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Take calving questions with an open mind

Take calving questions with an open mind

What a difference a week makes in the weather. Everything just seems to go a lot more smoothly when you can feel your hands and face.

Calving is still going slow with few enough coming you can give each one your undivided attention. I’ve been getting a lot of questions over social media the last week and a half about why are we calving this time of year.

Here’s the layout: There is a group of recips (surrogates) that are set to calve in February, a group that is set to calve in March, and then those that did not take embryos or were not set up to take embryos start calving around the first of March into April.

There are no heifers in those groups, and all of those cows came back to the ranch from the North Place When I pulled out of the lease last December. Of the cattle that were previously on the ranch, the heifers will start calving May 1, to be followed up shortly by the cows. That group will go a little into June.

So, for those that have been asking why are people calving now, there are a number of reasons. First, the producer is gunning to market those calves this fall. Historically the bigger the calf, the more money they can make, and a lot of times size comes with age. Second, there are producers that farm and want to get calving out of the way before they start planting. Third is mud. A lot of areas will have spring mud and if you think it is challenging to calve in snow, you should try calving in mud.

Fourth, the purebred producers are hoping to put their bull calves into their production sales that usually take place the following year, and they want those calves at a certain weight when they sale them. Fifth, some producers travel quite a ways for summer grazing. That usually starts in this area around May 1, and they want some age on those calves before they go to grass. I’m sure there are many more reasons that I’m missing.

This is the last year that I will be calving anything before April. With the businesses changing, we are going to combine those North Place cows with the Home Place cows. We don’t farm, mud is not really a concern, we are not marketing in the fall, and we prefer to calve on pasture instead of in the lots.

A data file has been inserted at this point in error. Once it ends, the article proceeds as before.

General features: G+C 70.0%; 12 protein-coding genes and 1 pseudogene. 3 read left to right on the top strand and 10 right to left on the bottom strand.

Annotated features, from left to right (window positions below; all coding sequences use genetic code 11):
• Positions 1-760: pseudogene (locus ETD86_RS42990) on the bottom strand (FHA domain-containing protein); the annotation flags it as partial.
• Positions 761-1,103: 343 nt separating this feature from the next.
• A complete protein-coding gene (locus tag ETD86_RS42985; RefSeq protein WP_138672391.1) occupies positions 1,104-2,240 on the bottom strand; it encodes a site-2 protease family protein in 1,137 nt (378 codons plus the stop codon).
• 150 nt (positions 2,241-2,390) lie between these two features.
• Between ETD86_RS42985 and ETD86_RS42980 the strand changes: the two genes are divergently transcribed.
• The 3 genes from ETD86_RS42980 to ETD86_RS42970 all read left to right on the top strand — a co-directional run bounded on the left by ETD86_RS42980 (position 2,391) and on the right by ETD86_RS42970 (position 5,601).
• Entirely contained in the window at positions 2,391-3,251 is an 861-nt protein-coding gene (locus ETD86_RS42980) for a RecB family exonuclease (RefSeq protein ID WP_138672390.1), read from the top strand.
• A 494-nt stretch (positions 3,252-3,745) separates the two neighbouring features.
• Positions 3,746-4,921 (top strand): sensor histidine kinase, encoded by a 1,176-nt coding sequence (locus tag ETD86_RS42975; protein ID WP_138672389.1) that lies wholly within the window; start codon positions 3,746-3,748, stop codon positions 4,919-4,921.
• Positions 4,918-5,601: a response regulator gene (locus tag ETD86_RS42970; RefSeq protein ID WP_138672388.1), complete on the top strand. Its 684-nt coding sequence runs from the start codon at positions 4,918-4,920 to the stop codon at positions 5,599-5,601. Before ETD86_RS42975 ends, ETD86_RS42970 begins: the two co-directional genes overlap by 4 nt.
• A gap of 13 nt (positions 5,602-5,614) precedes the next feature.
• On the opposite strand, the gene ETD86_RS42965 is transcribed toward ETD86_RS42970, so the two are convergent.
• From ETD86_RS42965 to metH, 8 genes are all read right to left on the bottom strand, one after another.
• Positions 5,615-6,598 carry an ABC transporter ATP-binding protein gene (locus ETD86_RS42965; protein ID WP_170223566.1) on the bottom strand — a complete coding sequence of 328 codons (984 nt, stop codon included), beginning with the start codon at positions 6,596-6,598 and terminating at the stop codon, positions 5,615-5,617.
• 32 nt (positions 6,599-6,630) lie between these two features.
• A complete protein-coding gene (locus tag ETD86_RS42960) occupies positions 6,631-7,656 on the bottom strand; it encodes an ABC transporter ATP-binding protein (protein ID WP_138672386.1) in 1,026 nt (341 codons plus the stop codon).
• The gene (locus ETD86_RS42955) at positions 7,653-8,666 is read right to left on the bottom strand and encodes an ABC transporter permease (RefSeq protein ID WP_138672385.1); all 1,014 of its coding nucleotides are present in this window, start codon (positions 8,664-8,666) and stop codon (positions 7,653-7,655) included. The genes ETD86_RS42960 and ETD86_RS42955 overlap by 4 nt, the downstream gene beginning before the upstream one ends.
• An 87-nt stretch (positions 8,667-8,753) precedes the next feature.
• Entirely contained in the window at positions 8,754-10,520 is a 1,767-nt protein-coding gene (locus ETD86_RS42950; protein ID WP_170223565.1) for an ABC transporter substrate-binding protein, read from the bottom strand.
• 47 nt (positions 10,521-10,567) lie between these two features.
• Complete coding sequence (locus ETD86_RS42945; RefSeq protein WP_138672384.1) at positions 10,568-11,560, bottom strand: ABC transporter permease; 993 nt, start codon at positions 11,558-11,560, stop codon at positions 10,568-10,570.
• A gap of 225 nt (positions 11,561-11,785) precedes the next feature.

Which means what? Not a dang thing. Just because we prefer a method or a way over someone else does not mean anything.

I’m not for sure when it happened that ranchers now have to defend their preferences. When I say I prefer to do something a certain way, that does not mean that it’s the only way to do it. What it means is that I prefer my way with my situation, with my environment, with my herd, with my goals, and most importantly, with my time.

So how can we do better as an industry? I think the very first thing that we need to do is to start realizing the diversity. Breeds are different, environment is different, situations are different. Even something so simple as access to working facilities can have a huge impact on management styles.

Compared to other agriculture industries I think we have a huge opportunity to share our diversity, not only amongst other producers but with those that may not have a clue.

I got into a conversation with a gentleman this last week on costs. I was asked the question which herd I prefer to calve out: the February-March herd, the May-June herd or the fall herd? We were going over advantages and disadvantages of all three. When we were comparing what it costs me on a per-day basis for each herd with what it costs him for similar time frames, the numbers were night and day difference.

There were a couple of reasons for that. He was in an area where the winters aren’t as challenging as western Nebraska. He had better availability to feed. (Right now feed costs are ridiculous because of the drought and how far we have to truck it.) We both raised some of our own feed, but he wasn’t factoring in the costs like labor and equipment to put it up, where as I was.

The point is that we had a great discussion. We were both able to learn and share. In the end, I will admit I was a little green with envy because of some of the resources that he has that are not as readily available here. At the same time, he was envious because of all the summer grazing to which we have access.

So, here’s my five-second soap box: Be a little more open minded. If someone has a preference, ask them why. Once we become a little more open minded within our own industry, maybe we can start focusing on what I think really matters. That is sharing with those outside our industry. We have to learn how to walk before we can start running.

Jaclyn Wilson is more than a rancher, raising Red Angus cattle at Wilson Ranch near Lakeside, Nebraska. She’s an artist with a welder’s torch. She holds leadership positions with several agriculture organizations. She can be reached at jaclyn@flyingdiamondgenetics.com. This column represents the views of one person and are not necessarily the opinion of the Midwest Messenger.   

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Jaclyn Wilson raises Red Angus cattle at Wilson Ranch near Lakeside, Nebraska. Send comments to her at jaclyn@flyingdiamondgenetics.com.

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